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Wisconsin Bike Fed hopes to remind drivers "We Are All Pedestrians"

By Ryan Jenkins,


MILWAUKEE — It's Wisconsin Bike Week and one of the main goals of the Wisconsin Bike Federation is to humanize pedestrians and cyclists while raising awareness around safety.

"I remember being the person driving who was really frustrated either behind a cyclist or I couldn't find a parking space," said Marybeth McGinnis, a program manager for Milwaukee Walks, a division of the Wisconsin Bike Fed.

She rode her bike to the intersection of 27th and Wisconsin on Monday to host a "Crosswalk Day of Action." The event helps to remind drivers about the rules of the road in high pedestrian areas.

"One of the things that makes biking and walking safer is more people trying it out and getting on the roads because then drivers expect people to be biking more," said McGinnis.

That's one reason bikers joined Milwaukee Mayor Cavalier Johnson for a bike ride through Walker's Point early Monday morning.

"If you feel safe riding your bike down a busy street like National Avenue, you're going to feel safe walking down the street, visiting businesses on that street, waiting for the bus or driving on the street," said Mayor Johnson.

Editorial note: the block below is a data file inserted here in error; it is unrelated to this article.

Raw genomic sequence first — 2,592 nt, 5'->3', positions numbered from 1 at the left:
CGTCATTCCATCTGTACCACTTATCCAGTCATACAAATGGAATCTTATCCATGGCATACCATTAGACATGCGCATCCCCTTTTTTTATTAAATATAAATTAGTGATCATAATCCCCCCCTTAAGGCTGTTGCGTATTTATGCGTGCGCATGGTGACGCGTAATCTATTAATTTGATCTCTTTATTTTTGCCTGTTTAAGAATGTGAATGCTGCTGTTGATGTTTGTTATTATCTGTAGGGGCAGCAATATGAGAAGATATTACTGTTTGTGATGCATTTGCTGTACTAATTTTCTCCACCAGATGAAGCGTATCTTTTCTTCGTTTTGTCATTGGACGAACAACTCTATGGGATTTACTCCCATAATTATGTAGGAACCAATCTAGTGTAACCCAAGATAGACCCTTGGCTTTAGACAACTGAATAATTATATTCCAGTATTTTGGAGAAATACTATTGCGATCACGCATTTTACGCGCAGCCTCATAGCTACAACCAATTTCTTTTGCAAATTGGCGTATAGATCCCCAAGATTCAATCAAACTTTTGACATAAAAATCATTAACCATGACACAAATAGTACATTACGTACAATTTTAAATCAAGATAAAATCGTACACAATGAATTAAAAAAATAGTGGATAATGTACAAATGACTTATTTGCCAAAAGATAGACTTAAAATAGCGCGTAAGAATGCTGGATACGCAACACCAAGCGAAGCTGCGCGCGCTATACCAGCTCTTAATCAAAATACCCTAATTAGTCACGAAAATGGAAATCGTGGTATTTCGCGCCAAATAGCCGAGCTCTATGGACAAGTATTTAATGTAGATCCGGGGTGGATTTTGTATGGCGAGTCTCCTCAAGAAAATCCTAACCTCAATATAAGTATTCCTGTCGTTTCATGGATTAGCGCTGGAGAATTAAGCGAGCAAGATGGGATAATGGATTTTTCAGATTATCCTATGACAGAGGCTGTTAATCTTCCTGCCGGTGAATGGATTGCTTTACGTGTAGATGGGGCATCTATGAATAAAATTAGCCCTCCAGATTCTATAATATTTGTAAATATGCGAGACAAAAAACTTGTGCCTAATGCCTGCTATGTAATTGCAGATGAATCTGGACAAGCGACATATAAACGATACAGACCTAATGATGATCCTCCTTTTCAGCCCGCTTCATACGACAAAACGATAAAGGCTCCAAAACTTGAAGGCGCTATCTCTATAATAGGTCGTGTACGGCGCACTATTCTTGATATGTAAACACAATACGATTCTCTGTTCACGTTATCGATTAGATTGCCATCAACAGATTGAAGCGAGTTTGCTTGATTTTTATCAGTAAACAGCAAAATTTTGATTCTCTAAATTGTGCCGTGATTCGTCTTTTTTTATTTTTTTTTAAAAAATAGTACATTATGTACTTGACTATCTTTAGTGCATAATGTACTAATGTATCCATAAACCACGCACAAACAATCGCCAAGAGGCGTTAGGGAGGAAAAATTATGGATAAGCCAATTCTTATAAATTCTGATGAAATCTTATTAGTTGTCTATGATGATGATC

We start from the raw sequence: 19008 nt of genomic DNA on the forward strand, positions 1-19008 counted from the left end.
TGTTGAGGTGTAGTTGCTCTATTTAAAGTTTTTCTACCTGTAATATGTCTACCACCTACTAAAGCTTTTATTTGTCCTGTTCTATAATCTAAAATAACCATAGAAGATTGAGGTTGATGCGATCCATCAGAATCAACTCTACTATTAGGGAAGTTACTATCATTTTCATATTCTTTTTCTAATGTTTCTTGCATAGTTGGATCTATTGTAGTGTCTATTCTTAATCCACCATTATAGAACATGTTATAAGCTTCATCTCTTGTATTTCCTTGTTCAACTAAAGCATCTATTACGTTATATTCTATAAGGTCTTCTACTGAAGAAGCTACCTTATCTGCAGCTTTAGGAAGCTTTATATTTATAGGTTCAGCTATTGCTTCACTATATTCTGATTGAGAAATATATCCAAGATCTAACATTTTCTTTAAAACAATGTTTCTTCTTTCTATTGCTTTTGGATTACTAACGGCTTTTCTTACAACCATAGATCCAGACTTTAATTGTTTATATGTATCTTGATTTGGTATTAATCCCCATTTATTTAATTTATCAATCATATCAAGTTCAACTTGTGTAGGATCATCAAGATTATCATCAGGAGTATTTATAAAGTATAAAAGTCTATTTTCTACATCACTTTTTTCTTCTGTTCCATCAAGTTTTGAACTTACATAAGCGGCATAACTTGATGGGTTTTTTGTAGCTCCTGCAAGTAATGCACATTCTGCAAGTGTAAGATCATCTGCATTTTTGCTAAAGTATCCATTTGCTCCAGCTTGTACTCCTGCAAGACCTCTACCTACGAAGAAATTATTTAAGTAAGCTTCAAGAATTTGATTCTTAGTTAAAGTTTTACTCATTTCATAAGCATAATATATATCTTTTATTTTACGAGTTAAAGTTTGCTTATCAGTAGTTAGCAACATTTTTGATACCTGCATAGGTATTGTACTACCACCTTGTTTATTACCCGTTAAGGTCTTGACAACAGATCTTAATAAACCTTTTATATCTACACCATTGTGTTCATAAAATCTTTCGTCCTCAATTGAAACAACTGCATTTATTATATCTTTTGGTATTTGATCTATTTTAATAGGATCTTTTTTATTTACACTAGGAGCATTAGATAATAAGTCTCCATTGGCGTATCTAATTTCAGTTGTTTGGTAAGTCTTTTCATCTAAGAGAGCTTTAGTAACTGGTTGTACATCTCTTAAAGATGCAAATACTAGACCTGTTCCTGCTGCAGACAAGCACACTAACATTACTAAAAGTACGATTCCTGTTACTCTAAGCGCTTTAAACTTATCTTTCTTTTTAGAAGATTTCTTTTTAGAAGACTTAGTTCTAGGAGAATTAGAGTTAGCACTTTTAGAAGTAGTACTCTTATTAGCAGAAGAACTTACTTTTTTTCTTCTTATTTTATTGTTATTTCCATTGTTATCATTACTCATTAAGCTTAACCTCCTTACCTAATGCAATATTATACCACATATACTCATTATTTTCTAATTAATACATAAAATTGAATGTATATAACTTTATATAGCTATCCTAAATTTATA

The mayor also doubled down on his commitment to invest in bike-friendly infrastructure throughout the entire city.

"Over the next few years, we'll be constructing over 20 miles of new protected bike lanes on streets," said Johnson. "Streets like Lapham Blvd. Streets like Lincoln Avenue, streets like Howard Avenue, Highland Blvd, Walnut Street, Lisbon Avenue, Hopkins Street, Roosevelt Drive, Van Bueren, Michigan Streets and so many more streets will be able to be protected and be able to have more people with easier better safer access to biking infrastructure."

Local bikers are excited to hear that news. But, beyond engineering, McGinnis thinks education is just as critical. It's why she says the Wisconsin Bike Fed is launching the "We are all pedestrians" campaign — an effort to humanize pedestrians.

"We are helping people understand which driving behaviors are dangerous to pedestrians," said McGinnis.

McGinnis says we will start to see billboards popping up around the city with messaging aimed at keeping pedestrians and cyclists safe when out and about. An intentional push for safety at the start of Wisconsin Bike Week.

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